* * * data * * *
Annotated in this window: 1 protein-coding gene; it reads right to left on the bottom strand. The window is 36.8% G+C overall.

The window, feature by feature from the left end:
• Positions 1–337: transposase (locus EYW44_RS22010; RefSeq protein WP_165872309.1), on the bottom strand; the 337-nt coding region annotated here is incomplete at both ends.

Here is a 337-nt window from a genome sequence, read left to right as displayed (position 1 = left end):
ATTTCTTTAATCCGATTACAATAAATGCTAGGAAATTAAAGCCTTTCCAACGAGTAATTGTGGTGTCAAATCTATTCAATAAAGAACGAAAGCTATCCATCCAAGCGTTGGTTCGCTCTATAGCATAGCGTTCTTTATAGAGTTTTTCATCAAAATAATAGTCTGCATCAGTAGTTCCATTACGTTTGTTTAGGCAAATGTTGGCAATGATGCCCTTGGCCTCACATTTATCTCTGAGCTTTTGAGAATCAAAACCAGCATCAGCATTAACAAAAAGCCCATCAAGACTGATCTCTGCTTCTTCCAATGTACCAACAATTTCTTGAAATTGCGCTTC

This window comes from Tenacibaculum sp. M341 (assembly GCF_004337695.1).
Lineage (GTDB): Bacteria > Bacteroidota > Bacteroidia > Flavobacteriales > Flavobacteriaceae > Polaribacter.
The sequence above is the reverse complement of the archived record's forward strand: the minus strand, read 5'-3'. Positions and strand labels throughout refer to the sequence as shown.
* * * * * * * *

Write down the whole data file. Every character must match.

Annotated in this window: 1 protein-coding gene; it reads right to left on the bottom strand. The window is 36.8% G+C overall.

The window, feature by feature from the left end:
• Positions 1–337: transposase (locus EYW44_RS22010; RefSeq protein WP_165872309.1), on the bottom strand; the 337-nt coding region annotated here is incomplete at both ends.

Here is a 337-nt window from a genome sequence, read left to right as displayed (position 1 = left end):
ATTTCTTTAATCCGATTACAATAAATGCTAGGAAATTAAAGCCTTTCCAACGAGTAATTGTGGTGTCAAATCTATTCAATAAAGAACGAAAGCTATCCATCCAAGCGTTGGTTCGCTCTATAGCATAGCGTTCTTTATAGAGTTTTTCATCAAAATAATAGTCTGCATCAGTAGTTCCATTACGTTTGTTTAGGCAAATGTTGGCAATGATGCCCTTGGCCTCACATTTATCTCTGAGCTTTTGAGAATCAAAACCAGCATCAGCATTAACAAAAAGCCCATCAAGACTGATCTCTGCTTCTTCCAATGTACCAACAATTTCTTGAAATTGCGCTTC

This window comes from Tenacibaculum sp. M341 (assembly GCF_004337695.1).
Lineage (GTDB): Bacteria > Bacteroidota > Bacteroidia > Flavobacteriales > Flavobacteriaceae > Polaribacter.
The sequence above is the reverse complement of the archived record's forward strand: the minus strand, read 5'-3'. Positions and strand labels throughout refer to the sequence as shown.